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according to the Mesoamerican Long Count calendar, the world will come to an end on Dec. 21, 2012. Of course, this means all those Christmas gifts you bought are pretty much useless. And those bottles of Champagne chilling for New Year’s Eve? Better pop ’em now. But there’s no need to get all bent out of shape over this impending Armageddon. Look at it as the perfect opportunity for all of us to live out our deathrow last-meal fantasies — and there are a few restaurants and bars around town that are more than happy to help. On Thursday, Dec. 20, a mere day before the end of it all, chef Jason Cichonski of Ela (627 S. Third St.) is putting together a penultimate, seven-course prix fixe that includes all the truffles, caviar and Champagne you’d expect. The menu begins with bacon panna cotta with herbs and caviar followed by a scallop crudo with Champagne and celery root. Up next is seared foie gras with verjus, huckleberry and pumpernickel toast, then tagliatelle with white truffle and pumpkin. Lobster is paired with coconut rice, black garlic and saffron, and a dry-aged rib eye is coming with cippolini onions and black trumpet mushrooms. And dessert? Mayan chocolate, of course. After all, those guys are the ones who hipped us to the doomy date. This decidedly decadent dinner runs $150 a person with an optional upgrade that gets you a ticket to the “Maya 2012: Lords of Time” exhibit at the University of Pennsylvania Museum of Archaeology and Anthropology, which you could theoretically use on Friday. (See Agenda p. 26) If you’re not in the market to clean out your savings for one last blow out meal, the Pepper Mill Café at the Penn Museum (3260 South St.) is featuring a Mayan-inspired menu for the duration of the exhibit (or until the end of the world). The rotating menu includes chili-and-chocolate-crusted flank steak, chiles rellenos with spicy black beans and bittersweet chocolate, Yucatan hot chocolate and plenty of Mexican beers. Speaking of beer, if you’d prefer to while away your last hours on earth with beer in hand, Resurrection Ale House (2425 Grays Ferry Ave.) is going to pour doomsday-appropriate brews like Dogfish Head Theobroma, a chocolate beer brewed with Aztec cocoa, chiles and annatto, and — perhaps most apropos of all — Unibroue’s La Fin du Monde. (

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[ food & drink ]

✚ A Real Hoot <<< continued from page 37

This noisy barn blends seamlessly into the local dining landscape.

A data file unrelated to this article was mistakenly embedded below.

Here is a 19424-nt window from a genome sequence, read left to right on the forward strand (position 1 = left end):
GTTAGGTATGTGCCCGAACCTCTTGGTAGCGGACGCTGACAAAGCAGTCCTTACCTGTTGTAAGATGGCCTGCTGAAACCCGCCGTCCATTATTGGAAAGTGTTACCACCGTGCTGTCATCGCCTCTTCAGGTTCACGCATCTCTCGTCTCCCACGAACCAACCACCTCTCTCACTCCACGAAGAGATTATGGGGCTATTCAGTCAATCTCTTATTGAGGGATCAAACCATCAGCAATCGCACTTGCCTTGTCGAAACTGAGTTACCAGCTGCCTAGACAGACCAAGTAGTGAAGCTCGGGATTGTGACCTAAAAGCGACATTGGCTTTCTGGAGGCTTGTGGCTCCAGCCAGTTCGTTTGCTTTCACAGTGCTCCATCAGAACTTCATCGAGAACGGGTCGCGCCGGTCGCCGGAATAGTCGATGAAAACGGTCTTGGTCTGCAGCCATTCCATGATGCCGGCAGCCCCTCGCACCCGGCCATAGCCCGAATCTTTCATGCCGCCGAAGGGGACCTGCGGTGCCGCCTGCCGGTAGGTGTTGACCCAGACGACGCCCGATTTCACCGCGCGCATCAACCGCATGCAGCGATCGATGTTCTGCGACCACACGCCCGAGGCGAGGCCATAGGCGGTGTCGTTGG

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Flipped with beet cream, greens, royal trumpet mushrooms and specks of pork belly, the al dente pink pasta resonated with an earthy sweetness more subtle than its electric hue would suggest. More beets graced the house pickle plate, a jar of sweet, cold, cider-brined veggies (rutabaga, carrots, green and wax beans among them) paired with savory, room-temp eggplant spread and brittle fennel-and-cumin lavash crackers. Also pickled: lamb’s tongue. Tellez slices the muscle into meltingly tender petals, then drapes them over trenches of jellied beef marrow glistening in seared and roasted canoe-cut bones, the MVP of Red Owl’s menu. The linguica, Tellez’s sausage of the week, delivered a concerto of fragrant spices (coriander, cumin, fennel, chile) against a Merlot-washed backdrop of house-ground pork. The plump link sat on a plank of smoky grilled sourdough, topped with sticky fennel marmalade and zippy arugula tossed in mustard vinaigrette, an openfaced sausage sandwich. Pot pie struck another homey chord, with roasted tender white- and dark-meat chicken and veggies cooked in its drippings beneath a flaky puffpastry cap. Moving from chicken to sour cherry, pies also inform Red Owl’s dessert menu, recipes courtesy of Tellez’s pastry-chef wife, Leslie. The secret to her buttery, golden dough encasing those sweet, tangy West Chester cherries from summer’s harvest: vodka, promoter of moister, more tender crusts. Pumpkin pie lacked the support of that crust and tasted like a Thanksgiving leftover forgotten in the back of the fridge. And I’d have preferred a toasted slice of freshly baked banana bread to Red Owl’s banana bread made into bread pudding, pressed, cut into a thick square and deep-fried. Save that for boardwalks and county fairs. Those desserts weren’t the only things Red Owl could improve. Wild inconsistencies in portions swept across the meal; the Denver steak was the size of an iPhone, while the plate of beet pasta was so confusingly huge I had to look around to see if I was at Maggiano’s. Attention to plating would help, too. The pot pie needed a dish underneath to catch the drippy gravy and flyaway pastry flakes. The marrow needed a spoon. From the bar, the excellent New Amsterdam Sour recast the gin sour with genever, egg white and red wine to frothy, bracing effect, but Amontillado sherry and chocolate bitters took the Buffalo Trace-based Spanish Old Fashioned to the candy shop. Red Owl’s bartenders also mix a Scottish Old Fashioned with Famous Grouse Scotch, as well as a classic with Wild Turkey 101, while the “Pick Your Poison” lets whiskey aficionados choose their favorite from the bar’s thoughtfully curated selection of brown booze. Go ahead and order another round. There’s a room waiting for you upstairs. (